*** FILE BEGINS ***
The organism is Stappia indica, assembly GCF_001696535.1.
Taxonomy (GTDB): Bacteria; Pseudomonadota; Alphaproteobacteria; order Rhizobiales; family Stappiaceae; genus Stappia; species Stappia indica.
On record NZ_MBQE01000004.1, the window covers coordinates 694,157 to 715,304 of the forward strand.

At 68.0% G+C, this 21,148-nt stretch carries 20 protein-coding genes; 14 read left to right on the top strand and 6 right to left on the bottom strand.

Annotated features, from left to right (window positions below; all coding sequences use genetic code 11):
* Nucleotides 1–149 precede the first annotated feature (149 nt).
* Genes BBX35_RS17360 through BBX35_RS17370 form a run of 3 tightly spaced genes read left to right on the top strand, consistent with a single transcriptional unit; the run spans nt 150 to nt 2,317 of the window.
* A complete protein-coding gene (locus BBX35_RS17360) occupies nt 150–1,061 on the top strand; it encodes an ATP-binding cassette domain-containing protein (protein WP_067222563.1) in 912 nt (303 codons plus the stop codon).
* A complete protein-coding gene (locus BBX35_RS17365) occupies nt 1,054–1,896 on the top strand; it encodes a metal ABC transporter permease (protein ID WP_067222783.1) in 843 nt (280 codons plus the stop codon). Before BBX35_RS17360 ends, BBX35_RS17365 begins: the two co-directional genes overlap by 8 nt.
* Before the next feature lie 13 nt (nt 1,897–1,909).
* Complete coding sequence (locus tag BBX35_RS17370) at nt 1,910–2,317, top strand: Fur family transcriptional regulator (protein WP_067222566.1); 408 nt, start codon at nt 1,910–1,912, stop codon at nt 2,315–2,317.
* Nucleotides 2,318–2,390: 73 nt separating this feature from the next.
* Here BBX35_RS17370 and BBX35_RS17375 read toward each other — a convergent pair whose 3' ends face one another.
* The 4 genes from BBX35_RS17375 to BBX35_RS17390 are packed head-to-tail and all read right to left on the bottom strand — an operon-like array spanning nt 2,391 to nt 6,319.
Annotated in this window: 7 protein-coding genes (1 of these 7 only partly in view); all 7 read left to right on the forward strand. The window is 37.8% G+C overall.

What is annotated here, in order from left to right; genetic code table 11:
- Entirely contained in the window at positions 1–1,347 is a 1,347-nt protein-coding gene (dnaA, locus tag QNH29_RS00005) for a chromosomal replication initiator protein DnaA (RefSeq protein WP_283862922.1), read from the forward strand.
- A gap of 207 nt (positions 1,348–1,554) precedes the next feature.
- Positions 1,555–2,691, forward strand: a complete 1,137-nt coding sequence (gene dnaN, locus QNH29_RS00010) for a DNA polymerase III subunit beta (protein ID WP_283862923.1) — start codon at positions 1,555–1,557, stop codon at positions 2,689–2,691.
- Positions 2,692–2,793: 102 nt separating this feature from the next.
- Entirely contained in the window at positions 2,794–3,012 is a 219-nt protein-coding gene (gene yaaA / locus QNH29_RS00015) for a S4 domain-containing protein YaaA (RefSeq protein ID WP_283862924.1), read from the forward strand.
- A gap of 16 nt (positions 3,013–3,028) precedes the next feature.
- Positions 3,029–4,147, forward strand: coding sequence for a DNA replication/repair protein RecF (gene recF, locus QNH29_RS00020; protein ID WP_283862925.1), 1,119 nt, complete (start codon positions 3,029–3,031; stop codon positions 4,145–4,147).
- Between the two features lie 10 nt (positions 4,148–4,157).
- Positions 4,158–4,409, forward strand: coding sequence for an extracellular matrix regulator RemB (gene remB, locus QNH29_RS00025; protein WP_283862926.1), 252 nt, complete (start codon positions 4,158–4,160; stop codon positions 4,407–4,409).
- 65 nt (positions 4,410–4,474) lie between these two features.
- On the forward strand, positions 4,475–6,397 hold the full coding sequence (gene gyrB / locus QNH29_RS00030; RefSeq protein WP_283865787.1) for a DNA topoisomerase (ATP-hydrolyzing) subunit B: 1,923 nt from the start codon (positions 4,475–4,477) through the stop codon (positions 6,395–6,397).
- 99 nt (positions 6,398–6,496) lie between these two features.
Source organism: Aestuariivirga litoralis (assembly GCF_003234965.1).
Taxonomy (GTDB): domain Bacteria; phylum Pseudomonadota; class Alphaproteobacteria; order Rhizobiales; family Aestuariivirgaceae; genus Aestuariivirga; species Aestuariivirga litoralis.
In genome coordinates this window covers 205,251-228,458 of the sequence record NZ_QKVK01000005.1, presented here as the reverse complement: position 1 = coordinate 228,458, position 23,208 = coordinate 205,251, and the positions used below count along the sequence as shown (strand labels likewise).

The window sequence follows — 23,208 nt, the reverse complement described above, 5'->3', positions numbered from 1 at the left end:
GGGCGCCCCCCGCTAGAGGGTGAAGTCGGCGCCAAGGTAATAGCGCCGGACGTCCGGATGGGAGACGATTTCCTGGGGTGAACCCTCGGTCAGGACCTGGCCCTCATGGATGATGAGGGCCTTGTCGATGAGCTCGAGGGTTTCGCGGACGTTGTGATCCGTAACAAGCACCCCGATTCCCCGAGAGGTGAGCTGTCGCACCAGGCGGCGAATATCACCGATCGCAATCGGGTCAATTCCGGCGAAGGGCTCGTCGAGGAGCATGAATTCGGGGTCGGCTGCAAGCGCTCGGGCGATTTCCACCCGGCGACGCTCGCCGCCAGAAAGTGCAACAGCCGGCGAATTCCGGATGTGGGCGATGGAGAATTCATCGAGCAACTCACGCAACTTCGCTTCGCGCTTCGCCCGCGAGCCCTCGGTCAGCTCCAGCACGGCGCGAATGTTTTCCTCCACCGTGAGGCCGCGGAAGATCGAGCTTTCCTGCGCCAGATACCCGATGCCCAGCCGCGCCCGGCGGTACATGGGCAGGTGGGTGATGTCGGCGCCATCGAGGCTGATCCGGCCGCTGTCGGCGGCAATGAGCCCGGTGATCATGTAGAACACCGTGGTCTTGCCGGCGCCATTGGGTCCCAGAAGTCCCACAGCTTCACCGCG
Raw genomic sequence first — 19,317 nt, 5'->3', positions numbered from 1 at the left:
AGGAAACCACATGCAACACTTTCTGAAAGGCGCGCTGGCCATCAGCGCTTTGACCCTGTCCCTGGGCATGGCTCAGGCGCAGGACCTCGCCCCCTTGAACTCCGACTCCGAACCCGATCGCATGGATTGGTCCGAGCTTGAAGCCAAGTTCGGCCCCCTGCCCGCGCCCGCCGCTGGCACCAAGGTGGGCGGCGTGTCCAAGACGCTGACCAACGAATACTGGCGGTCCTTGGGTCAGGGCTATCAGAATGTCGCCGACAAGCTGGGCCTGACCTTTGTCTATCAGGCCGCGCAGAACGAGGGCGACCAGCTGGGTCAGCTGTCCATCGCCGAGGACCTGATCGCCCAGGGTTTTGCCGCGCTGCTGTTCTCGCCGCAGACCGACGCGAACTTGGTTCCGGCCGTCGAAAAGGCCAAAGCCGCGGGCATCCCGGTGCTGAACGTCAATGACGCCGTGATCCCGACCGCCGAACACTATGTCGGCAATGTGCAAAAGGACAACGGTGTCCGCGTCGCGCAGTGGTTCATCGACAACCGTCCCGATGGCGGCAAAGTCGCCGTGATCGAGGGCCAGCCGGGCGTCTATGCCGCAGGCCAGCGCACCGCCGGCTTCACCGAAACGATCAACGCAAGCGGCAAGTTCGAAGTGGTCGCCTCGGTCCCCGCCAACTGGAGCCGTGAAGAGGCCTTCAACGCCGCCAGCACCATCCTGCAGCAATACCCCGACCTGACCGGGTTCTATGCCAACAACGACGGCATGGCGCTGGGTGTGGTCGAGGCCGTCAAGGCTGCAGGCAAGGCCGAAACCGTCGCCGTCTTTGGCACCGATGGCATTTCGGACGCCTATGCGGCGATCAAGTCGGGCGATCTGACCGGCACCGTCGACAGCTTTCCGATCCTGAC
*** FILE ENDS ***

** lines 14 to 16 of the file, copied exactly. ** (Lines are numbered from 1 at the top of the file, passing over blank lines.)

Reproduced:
* The 4 genes from BBX35_RS17375 to BBX35_RS17390 are packed head-to-tail and all read right to left on the bottom strand — an operon-like array spanning nt 2,391 to nt 6,319.
Annotated in this window: 7 protein-coding genes (1 of these 7 only partly in view); all 7 read left to right on the forward strand. The window is 37.8% G+C overall.

What is annotated here, in order from left to right; genetic code table 11: